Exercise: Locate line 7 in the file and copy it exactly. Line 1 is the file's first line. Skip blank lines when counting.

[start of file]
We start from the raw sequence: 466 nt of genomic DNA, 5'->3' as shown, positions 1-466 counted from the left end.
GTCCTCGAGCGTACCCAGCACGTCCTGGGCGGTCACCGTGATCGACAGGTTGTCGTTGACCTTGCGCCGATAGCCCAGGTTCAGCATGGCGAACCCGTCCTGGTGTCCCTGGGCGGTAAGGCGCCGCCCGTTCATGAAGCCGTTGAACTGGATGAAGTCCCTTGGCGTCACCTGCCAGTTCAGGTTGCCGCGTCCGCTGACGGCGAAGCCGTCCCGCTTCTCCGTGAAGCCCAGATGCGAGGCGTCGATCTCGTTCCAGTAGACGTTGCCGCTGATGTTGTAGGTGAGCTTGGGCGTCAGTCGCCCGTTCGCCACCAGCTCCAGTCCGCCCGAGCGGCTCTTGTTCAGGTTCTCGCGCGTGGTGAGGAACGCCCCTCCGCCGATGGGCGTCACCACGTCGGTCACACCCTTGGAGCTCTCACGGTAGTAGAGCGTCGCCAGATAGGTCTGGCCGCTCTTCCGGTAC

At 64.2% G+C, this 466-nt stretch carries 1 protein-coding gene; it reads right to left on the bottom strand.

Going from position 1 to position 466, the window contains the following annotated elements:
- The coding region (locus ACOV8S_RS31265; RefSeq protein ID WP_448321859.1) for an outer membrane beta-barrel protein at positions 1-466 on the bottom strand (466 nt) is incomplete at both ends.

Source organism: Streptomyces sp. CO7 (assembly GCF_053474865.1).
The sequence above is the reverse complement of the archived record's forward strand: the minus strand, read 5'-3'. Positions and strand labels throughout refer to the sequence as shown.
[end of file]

The sequence above is the reverse complement of the archived record's forward strand: the minus strand, read 5'-3'. Positions and strand labels throughout refer to the sequence as shown.